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Vietnamese-style Jalapeno Fish “Poppers”

Vietnamese-style Jalapeno Fish “Poppers.” Photo by Jenny Nguyen-Wheatley

Servings: about 20 poppers
• 1 pound of boneless and skinless white-fleshed fish fillets
• 2 cloves of garlic, coarsely chopped
• Half a large shallot, coarsely chopped
• Freshly cracked pepper, to taste
• ½ teaspoon of kosher salt
• ½ teaspoon of sugar
• 1½ tablespoons of fish sauce
• 1 tablespoon of cornstarch, plus extra
• 2 heaping teaspoons of freshly chopped dill
• 10 medium to large jalapeños
• Oil for shallow frying
• Mae Ploy sweet chili sauce, for dipping
Special equipment: meat grinder and food processor


1. Partially thaw or partially freeze fish, and cut into 1-inch cubes. With the fine die plate attached on your grinder, grind the fish with garlic and shallot twice.

Then in a food processor, blend the ground fish mixture with cracked pepper, salt, sugar, fish sauce and cornstarch until you get a smooth, fine paste. Don’t be afraid to let the food processor run for a few minutes. (The texture should be close to that of thick toothpaste – not the most appetizing analogy, but there you have it.)

Transfer fish paste to a bowl and fold in the chopped dill. Cover and refrigerate for at least 2 hours or up to 24 hours. Paste must be cold when you cook it.

2. To prepare the jalapeños, cut them in half lengthwise. Remove the seeds and ribs and lightly coat the insides with cornstarch; this step helps the fish mixture stick to the jalapeño. Then, with a spoon, fill the jalapeño halves with the cold fish paste. Keep or remove seeds and ribs in jalapeños to suit your taste.

3. Coat the bottom of a nonstick skillet with oil and heat over medium. When the oil is hot, lay the poppers into the oil fish side down. Cook until golden brown, and when the fish easily releases from the pan – do not mess with them too much while they are cooking – flip to brown the jalapeño side. Take off heat when fish paste has cooked through; internal temperature should read at least 145 degrees.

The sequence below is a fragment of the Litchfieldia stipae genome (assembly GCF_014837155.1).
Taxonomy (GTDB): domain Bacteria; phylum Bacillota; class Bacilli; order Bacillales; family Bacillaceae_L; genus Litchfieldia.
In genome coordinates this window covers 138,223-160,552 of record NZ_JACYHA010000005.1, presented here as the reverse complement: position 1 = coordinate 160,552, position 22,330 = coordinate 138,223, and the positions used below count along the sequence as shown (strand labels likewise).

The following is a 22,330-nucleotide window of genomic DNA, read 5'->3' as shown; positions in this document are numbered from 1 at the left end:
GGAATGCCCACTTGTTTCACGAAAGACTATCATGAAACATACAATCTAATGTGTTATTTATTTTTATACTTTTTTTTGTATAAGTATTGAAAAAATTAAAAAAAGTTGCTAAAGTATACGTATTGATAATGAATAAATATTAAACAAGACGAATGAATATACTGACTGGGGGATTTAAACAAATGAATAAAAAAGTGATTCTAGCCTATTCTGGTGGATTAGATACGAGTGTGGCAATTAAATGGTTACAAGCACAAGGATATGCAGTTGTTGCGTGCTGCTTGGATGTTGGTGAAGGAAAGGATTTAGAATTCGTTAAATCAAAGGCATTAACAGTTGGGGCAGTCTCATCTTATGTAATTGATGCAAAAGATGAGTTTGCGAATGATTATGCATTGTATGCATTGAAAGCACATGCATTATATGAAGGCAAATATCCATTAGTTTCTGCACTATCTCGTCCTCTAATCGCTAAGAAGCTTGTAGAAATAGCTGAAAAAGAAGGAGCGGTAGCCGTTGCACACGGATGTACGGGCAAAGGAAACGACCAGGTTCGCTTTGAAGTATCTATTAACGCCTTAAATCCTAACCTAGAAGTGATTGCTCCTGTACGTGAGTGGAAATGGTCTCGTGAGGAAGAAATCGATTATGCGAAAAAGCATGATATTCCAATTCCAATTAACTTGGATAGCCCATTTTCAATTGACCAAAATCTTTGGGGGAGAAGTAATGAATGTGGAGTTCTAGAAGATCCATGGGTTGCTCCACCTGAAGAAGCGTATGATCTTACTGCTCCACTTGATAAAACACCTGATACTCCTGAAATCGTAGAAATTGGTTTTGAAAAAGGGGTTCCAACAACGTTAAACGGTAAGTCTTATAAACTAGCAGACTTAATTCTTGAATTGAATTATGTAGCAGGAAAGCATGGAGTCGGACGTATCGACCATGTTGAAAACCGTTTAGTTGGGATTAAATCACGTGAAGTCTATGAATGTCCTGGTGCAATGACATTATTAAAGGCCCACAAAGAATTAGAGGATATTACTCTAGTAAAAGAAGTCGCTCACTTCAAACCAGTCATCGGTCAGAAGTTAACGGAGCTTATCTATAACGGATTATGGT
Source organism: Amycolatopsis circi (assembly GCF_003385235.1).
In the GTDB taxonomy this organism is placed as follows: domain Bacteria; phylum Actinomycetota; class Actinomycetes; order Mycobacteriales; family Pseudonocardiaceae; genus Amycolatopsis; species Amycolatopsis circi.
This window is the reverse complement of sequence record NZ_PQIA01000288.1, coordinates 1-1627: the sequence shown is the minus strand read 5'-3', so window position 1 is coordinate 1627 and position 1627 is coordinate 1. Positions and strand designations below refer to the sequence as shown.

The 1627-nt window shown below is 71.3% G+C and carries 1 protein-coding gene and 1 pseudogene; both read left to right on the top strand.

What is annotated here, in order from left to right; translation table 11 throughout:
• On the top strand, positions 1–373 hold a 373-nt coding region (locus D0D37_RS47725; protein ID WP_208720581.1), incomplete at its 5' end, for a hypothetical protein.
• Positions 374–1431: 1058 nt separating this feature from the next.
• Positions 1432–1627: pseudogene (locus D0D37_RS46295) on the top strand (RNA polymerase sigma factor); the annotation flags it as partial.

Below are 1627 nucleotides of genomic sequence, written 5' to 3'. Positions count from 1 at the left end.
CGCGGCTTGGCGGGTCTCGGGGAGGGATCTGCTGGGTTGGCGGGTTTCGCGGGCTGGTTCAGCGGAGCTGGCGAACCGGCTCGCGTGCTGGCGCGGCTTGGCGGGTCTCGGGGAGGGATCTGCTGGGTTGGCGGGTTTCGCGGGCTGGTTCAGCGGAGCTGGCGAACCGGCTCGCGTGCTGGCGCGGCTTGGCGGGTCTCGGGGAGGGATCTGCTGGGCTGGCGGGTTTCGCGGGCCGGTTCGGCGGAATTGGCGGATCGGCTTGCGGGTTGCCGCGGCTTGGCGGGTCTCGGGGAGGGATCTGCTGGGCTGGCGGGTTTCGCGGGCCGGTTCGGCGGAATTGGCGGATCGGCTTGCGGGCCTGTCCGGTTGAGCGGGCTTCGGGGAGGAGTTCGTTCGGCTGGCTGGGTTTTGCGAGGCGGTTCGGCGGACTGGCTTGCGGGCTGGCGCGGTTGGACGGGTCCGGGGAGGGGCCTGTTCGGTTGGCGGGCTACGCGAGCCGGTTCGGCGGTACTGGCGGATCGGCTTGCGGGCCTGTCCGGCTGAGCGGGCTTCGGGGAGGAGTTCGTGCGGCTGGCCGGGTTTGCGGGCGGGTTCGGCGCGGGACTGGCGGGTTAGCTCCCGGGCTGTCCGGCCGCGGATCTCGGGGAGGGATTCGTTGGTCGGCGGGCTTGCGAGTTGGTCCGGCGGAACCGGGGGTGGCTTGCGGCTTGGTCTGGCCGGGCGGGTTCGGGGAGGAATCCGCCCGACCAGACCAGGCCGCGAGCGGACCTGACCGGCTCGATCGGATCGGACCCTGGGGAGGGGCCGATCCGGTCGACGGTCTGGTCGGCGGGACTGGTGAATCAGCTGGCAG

If you’re not a fan of peppers or don’t like spicy food in general, you can form the fish paste into patties – with slightly greased hands to prevent sticking – and shallow fry in oil without the jalapeño.

4. Serve fish poppers with sweet chili sauce on the side for dipping.  

About Jenny Nguyen-Wheatley

NEBRASKAland Associate Editor Jenny Nguyen-Wheatley was born in Nha Trang, Vietnam, and moved to the United States with her parents in 1992. She graduated from Bolsa Grande High School in Garden Grove, California, in 2008 and completed her bachelor’s degree at UCLA in 2012. Wheatley was editor-in-chief for her high school newspaper and continued to write in college, freelancing for various publications, the Tiger Woods Foundation and writing for her blog FoodForHunters.com. After graduating college, she moved to Nebraska in early 2013 to join the Commission as Regional Editor at NEBRASKAland Magazine. She then became associate editor in 2015. Wheatley enjoys hiking, camping, horseback riding, hunting, fishing and wild game cooking.